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Tax avoidance may not be illegal but it has severe consequences for national governments and their public-spending policies. Jim Banks speaks to Pascal Saint-Amans, director of tax policy at the OECD, which, along with the G20, has been busy finding ways to control common practices such as base erosion and profit shifting (BEPS), to see how quickly the legislative loopholes are closing.
For a man with a central role in addressing a complex global problem that costs governments billions of dollars in tax revenue every year, Pascal Saint-Amans, director of the Centre of Tax Policy and Administration for The Organisation for Economic Co-operation and Development (OECD), has a very positive outlook. When we speak, he has recently returned from the latest G20 summit, where the OECD/G20 base erosion and profit shifting (BEPS) project was high on the agenda.
The project has comprehensively analysed the problem of legal practices that exploit mismatches in tax rules to enable international companies to shift profits to low or no-tax jurisdictions. The issue recently hit the headlines with the European Commission’s demand that Ireland recoup €13 billion in back taxes from Apple, which has arbitraged differences in national tax regimes to significantly reduce its tax burden. Apple, which faced a maximum tax rate of just 1.0 rather than 12.5% through an agreement with Ireland’s tax authorities, may be the biggest name making headlines, but it is by no means alone.
“The phenomenon of BEPS is a big problem. It is a conservative estimate to say that between €110 billion and €240 billion of government revenue is at stake every year. It affects developed and developing countries, though the latter are more exposed to corporate income tax. It is a problem that undermines confidence in the fairness of the tax system,” says Saint-Amans.
“There are big cases like Apple, and other European and US companies where legal arrangements make aggressive tax planning routine business. The problem is that CEOs may confuse fair with legal, but the system is not fair. Policies may be legal, but they should also be fair because there is an effect on poorer people and the middle class, who have paid for the tax shortfall through rises in VAT and other measures. Apple may be able to pay just 0.005% tax on overseas profit as it did in 2014, but that does not mean it should,” he adds.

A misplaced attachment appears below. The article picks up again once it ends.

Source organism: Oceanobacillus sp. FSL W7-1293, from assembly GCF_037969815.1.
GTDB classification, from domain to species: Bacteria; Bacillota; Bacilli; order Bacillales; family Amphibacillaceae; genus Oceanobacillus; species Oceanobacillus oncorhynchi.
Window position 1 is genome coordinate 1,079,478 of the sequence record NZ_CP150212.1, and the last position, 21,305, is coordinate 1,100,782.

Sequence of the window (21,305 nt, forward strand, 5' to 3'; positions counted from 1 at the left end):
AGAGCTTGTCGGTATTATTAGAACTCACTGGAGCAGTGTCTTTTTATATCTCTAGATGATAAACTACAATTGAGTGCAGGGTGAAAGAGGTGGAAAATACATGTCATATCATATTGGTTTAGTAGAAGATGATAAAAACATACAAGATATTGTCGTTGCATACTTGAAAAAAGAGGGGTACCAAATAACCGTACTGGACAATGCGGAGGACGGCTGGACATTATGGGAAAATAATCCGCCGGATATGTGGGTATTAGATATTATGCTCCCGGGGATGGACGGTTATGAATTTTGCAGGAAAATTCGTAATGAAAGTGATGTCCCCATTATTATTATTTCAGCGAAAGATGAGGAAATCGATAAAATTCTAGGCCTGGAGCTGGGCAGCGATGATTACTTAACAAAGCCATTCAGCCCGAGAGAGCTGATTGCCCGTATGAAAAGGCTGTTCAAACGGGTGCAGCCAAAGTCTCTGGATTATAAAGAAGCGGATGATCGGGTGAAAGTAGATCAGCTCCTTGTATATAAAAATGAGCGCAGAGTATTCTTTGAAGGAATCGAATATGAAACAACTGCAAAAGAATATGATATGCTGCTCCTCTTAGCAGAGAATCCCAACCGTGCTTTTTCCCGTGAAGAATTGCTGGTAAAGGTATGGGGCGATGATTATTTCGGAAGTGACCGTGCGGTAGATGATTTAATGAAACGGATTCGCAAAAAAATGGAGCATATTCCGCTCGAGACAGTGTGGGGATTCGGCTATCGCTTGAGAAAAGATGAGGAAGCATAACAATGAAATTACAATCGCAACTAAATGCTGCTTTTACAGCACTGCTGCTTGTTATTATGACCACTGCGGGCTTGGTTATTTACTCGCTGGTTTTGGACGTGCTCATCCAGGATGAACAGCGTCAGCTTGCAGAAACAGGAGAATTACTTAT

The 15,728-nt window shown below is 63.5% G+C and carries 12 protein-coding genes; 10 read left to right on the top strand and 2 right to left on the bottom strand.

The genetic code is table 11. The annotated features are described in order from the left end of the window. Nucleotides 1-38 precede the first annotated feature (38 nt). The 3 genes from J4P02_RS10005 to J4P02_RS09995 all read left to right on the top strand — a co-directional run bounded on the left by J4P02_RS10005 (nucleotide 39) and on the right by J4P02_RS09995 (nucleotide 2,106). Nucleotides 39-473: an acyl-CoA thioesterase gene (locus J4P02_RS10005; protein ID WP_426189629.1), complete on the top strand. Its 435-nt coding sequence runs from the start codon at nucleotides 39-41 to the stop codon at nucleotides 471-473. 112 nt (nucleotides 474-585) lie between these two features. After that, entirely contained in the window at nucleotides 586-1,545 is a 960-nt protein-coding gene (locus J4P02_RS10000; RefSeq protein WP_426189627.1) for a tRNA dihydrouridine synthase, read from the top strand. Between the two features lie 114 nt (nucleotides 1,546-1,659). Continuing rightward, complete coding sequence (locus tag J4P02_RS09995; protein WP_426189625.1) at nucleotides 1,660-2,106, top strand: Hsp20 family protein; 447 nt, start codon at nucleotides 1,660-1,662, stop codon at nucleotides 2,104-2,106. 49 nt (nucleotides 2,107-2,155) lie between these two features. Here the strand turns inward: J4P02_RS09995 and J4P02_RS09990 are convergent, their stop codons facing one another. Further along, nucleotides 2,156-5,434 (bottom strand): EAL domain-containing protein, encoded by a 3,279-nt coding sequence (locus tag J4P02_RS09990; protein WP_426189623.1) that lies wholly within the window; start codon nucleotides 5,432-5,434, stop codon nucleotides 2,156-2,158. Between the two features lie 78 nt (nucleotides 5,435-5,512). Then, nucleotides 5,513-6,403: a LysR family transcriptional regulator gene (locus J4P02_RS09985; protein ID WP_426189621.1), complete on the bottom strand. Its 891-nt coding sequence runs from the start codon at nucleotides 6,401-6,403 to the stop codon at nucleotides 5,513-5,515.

The OECD team has taken the view that because such practices are legal; the solution to the problem is to change the law. The BEPS project is designed to close the gap between international tax rules and the practices of multinational companies to get to the root of the problem. The intent is noble, but the road towards a solution is not an easy one to travel. Progress is nevertheless being made, which is why Saint-Amans is optimistic about the future.
“Their big challenge is to make sure there is proper, consistent and holistic implementation of what was agreed in November 2015. We are seeing it implemented in the EU, and we have put in place an inclusive framework for implementation, review and oversight. We are helping countries to change domestic legislation. It is a complex process, but we have robust processes based on peer input, so countries are interacting with each other, and they report to the G20 and to the public to ensure transparency. The new mechanism should put 85 countries on an equal footing,” he remarks.
Building fairness into the tax system
The BEPS project has taken a comprehensive approach to the many complex issues that arise from harmonising international legislation. It has covered all the bases with its action areas in all of which there is considerable progress.
During the summer, the OECD council took many steps towards implementation. For example, it approved amendments to transfer-pricing guidelines for multinational enterprises and tax administrations, which provide substantive guidance and, in some OECD countries, governing law. It also issued guidance on the implementation of country-by-country reporting.
The project’s recommendations contained in its final 2015 reports are, in fact, being implemented in the 35 OECD member countries and in many other non-member jurisdictions. EU member states have reached agreement on the Anti-Tax Avoidance Directive (ATAD), which builds on the OECD recommendations and requires the adoption of rules on the reporting of tax-related information by multinationals and the exchange of that data between countries.